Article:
Saturday, September 23, 2017

The CAP Rate

A Cap Rate or Capitalization Rate is a rudimentary way of calculating an investment property’s return.

A Cap Rate, or Capitalization Rate, is a commonly used metric to analyze an income-generating real estate investment.  It is defined as a percentage that relates the price of an income-generating property to one year of its future income, expressed as Net Operating Income (or NOI) divided by Price.

Cap Rate  =  NOI / Purchase Price

A very simple example is a property with an NOI of $100,000 and a price of $1,000,000: that property’s Cap Rate is 10%.

A Cap Rate captures the annual return on investment that one might expect in the first year of ownership.  It is a one dimensional metric that does not account for performance beyond the first year.  Nor does it always account for up-side or additional rent that may be realized in the future.  In addition it does not take into consideration leverage (debt), length of lease term, rental escalations, future sales price, or after-tax returns.  Though a Cap Rate, by many counts, is a rudimentary measurement of return, it is commonly used because it is easy to calculate and understand.

When an investor knows any two of the three components of the Cap Rate equation, he or she can solve for the third component.  For example, if an investor knows that he wants a 10% return, and that a property generates $85,000 NOI, he can then determine that he would pay up to $850,000 to purchase that property.   In other words, $85,000 is 10% of $850,000.

In order for a Cap Rate to be an effective measurement of return, one must first determine clearly a property’s Net Operating Income.  Unfortunately, the NOI is often misquoted and misunderstood.  The NOI is defined as the potential rental income less vacancy, credit losses and operating expenses.  It is important to understand the vacancy rate which is applied, making sure that it is consistent with the market and reality.  In addition, it is important to confirm that all operating expenses are accounted for, including taxes, insurance, maintenance and management expenses.  Failure to include all the appropriate expenses to determine an NOI can result in significant mistakes and skewed pricing.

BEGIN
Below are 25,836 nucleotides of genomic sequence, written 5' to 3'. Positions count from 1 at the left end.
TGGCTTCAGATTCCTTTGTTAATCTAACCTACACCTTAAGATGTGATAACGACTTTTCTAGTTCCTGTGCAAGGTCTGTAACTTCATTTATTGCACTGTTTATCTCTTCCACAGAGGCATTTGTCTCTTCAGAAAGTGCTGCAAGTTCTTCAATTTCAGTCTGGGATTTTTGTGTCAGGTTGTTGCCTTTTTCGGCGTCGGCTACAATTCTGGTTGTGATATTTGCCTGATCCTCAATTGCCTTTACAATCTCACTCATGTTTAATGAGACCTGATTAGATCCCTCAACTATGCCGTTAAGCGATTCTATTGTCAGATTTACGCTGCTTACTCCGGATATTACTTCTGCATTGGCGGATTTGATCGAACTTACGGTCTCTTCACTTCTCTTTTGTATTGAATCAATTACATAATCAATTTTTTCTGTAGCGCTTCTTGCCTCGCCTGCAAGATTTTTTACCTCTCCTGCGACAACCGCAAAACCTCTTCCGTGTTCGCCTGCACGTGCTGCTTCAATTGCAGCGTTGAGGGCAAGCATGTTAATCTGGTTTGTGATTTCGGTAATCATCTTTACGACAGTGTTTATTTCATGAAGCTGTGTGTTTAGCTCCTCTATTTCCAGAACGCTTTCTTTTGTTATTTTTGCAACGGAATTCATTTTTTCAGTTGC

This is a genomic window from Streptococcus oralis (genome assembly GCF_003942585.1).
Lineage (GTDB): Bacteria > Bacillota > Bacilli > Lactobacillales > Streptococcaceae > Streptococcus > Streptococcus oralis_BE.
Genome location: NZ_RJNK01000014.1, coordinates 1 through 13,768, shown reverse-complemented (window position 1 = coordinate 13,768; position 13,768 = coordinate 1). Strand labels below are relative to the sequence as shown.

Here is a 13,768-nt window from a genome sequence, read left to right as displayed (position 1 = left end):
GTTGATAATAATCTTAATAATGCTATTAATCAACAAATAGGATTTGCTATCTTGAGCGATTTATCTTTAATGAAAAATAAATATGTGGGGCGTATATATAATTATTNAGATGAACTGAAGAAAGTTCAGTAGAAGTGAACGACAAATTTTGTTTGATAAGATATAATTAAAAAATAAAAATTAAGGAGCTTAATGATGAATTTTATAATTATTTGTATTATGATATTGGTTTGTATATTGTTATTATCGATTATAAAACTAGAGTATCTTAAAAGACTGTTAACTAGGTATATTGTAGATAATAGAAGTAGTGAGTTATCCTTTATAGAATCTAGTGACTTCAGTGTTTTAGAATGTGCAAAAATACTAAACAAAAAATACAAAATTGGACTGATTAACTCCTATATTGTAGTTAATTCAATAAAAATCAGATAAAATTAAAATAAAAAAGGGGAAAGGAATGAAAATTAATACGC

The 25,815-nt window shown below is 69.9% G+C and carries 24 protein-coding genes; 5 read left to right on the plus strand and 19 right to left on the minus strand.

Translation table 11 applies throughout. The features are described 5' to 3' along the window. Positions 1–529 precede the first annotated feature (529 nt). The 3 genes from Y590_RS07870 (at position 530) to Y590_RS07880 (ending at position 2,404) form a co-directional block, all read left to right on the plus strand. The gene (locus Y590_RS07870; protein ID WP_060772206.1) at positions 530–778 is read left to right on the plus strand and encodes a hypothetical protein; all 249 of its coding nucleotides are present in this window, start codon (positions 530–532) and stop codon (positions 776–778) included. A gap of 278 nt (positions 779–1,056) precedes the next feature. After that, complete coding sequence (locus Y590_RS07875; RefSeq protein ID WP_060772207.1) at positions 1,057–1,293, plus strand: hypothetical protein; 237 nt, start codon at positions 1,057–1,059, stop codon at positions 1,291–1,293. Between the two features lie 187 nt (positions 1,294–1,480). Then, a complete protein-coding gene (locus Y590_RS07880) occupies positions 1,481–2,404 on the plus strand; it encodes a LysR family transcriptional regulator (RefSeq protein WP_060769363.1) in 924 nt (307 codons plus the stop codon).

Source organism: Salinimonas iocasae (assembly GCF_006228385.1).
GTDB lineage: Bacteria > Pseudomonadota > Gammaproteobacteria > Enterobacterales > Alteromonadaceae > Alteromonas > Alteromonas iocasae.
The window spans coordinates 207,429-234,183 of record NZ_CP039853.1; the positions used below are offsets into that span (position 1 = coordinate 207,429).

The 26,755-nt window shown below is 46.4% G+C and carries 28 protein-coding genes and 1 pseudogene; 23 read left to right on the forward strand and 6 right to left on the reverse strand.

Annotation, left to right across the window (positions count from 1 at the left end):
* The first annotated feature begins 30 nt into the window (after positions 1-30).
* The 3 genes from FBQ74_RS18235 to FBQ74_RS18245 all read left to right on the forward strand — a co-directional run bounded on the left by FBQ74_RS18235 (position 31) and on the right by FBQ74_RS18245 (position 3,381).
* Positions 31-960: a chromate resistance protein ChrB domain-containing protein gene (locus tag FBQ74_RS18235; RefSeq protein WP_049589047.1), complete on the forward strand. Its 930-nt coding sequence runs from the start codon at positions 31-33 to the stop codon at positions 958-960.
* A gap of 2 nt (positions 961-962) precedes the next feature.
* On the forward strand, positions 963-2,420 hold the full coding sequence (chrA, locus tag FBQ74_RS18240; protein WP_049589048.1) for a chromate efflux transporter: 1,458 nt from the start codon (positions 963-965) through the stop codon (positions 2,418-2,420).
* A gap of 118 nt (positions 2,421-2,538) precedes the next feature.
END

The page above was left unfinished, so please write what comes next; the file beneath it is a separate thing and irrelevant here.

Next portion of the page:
There are many other metrics used to analyze an investment property.  The Cap Rate is just one way.  In fact, many sophisticated investors would say that the Cap Rate is not the determinant of property value, but rather the result of dividing NOI by price, after all other factors and metrics are considered.

Professional commercial real estate advisors add tremendous value to both buyers and sellers of commercial real estate investments.  Contact one of the team members at Harris Morrison Company to discuss your real estate investment objectives, cap rates and other ways to analyze real estate investments.